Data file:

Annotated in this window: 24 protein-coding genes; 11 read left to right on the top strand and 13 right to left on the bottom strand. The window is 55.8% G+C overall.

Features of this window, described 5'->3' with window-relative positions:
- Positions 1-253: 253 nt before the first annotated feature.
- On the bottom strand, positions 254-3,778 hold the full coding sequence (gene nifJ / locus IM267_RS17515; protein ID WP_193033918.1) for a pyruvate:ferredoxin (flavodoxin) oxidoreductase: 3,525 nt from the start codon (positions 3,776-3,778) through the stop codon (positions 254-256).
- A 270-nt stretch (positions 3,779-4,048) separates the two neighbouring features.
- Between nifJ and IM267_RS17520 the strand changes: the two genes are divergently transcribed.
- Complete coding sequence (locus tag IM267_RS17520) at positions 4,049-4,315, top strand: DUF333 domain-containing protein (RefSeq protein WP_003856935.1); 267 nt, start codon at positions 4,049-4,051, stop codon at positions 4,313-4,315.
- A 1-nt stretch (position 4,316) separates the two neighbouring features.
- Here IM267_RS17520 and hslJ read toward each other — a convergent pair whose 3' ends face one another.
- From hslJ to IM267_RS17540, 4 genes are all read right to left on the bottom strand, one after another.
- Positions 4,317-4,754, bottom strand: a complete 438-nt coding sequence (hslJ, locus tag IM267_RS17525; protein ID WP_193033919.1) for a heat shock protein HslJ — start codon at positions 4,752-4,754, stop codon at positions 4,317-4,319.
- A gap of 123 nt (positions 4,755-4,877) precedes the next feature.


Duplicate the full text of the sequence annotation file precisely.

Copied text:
Annotated in this window: 24 protein-coding genes; 11 read left to right on the top strand and 13 right to left on the bottom strand. The window is 55.8% G+C overall.

Features of this window, described 5'->3' with window-relative positions:
- Positions 1-253: 253 nt before the first annotated feature.
- On the bottom strand, positions 254-3,778 hold the full coding sequence (gene nifJ / locus IM267_RS17515; protein ID WP_193033918.1) for a pyruvate:ferredoxin (flavodoxin) oxidoreductase: 3,525 nt from the start codon (positions 3,776-3,778) through the stop codon (positions 254-256).
- A 270-nt stretch (positions 3,779-4,048) separates the two neighbouring features.
- Between nifJ and IM267_RS17520 the strand changes: the two genes are divergently transcribed.
- Complete coding sequence (locus tag IM267_RS17520) at positions 4,049-4,315, top strand: DUF333 domain-containing protein (RefSeq protein WP_003856935.1); 267 nt, start codon at positions 4,049-4,051, stop codon at positions 4,313-4,315.
- A 1-nt stretch (position 4,316) separates the two neighbouring features.
- Here IM267_RS17520 and hslJ read toward each other — a convergent pair whose 3' ends face one another.
- From hslJ to IM267_RS17540, 4 genes are all read right to left on the bottom strand, one after another.
- Positions 4,317-4,754, bottom strand: a complete 438-nt coding sequence (hslJ, locus tag IM267_RS17525; protein ID WP_193033919.1) for a heat shock protein HslJ — start codon at positions 4,752-4,754, stop codon at positions 4,317-4,319.
- A gap of 123 nt (positions 4,755-4,877) precedes the next feature.